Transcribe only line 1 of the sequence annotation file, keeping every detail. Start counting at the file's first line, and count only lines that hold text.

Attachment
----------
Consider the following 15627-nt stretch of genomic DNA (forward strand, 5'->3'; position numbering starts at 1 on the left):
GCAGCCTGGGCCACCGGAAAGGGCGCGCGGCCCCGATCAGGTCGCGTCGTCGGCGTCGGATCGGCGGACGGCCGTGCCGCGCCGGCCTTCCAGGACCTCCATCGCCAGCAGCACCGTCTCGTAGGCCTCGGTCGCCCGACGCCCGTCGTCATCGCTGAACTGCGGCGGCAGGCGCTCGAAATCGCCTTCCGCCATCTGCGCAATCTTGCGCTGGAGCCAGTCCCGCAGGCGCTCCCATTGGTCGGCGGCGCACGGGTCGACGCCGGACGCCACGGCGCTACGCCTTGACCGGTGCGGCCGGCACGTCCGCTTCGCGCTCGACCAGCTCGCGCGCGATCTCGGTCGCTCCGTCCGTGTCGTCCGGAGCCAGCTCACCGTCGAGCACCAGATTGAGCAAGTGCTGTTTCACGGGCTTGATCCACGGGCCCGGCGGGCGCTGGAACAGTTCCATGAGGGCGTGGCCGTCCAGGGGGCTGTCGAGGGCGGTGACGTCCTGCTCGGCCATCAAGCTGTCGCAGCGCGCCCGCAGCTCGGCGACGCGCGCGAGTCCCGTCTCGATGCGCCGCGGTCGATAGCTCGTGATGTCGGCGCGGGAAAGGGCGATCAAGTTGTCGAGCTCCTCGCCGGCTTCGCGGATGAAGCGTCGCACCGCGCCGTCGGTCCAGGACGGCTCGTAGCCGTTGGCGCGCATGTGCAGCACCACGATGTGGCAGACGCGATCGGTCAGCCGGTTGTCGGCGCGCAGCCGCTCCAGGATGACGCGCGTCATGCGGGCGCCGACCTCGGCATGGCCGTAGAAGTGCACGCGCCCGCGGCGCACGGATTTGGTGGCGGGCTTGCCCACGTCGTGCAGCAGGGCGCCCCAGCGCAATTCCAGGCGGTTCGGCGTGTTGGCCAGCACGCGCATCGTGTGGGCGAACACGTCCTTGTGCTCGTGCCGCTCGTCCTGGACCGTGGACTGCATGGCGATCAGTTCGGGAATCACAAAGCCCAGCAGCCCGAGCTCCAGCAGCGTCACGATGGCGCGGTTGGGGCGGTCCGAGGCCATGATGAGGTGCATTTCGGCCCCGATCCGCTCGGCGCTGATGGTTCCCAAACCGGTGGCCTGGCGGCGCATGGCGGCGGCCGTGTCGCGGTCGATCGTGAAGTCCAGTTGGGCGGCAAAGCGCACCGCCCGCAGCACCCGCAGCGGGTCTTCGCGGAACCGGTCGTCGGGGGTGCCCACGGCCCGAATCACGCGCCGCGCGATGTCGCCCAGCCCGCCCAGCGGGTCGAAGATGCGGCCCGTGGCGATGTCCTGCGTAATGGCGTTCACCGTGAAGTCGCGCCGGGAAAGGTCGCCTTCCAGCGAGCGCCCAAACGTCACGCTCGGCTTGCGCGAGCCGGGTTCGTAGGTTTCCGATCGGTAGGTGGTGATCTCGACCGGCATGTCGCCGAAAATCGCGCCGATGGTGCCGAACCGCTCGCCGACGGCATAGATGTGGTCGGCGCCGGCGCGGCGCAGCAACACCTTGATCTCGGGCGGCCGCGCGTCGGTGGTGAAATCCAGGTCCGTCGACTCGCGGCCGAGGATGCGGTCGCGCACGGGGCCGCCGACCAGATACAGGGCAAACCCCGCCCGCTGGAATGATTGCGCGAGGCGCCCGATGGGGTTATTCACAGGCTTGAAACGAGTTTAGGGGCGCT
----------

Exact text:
Consider the following 15627-nt stretch of genomic DNA (forward strand, 5'->3'; position numbering starts at 1 on the left):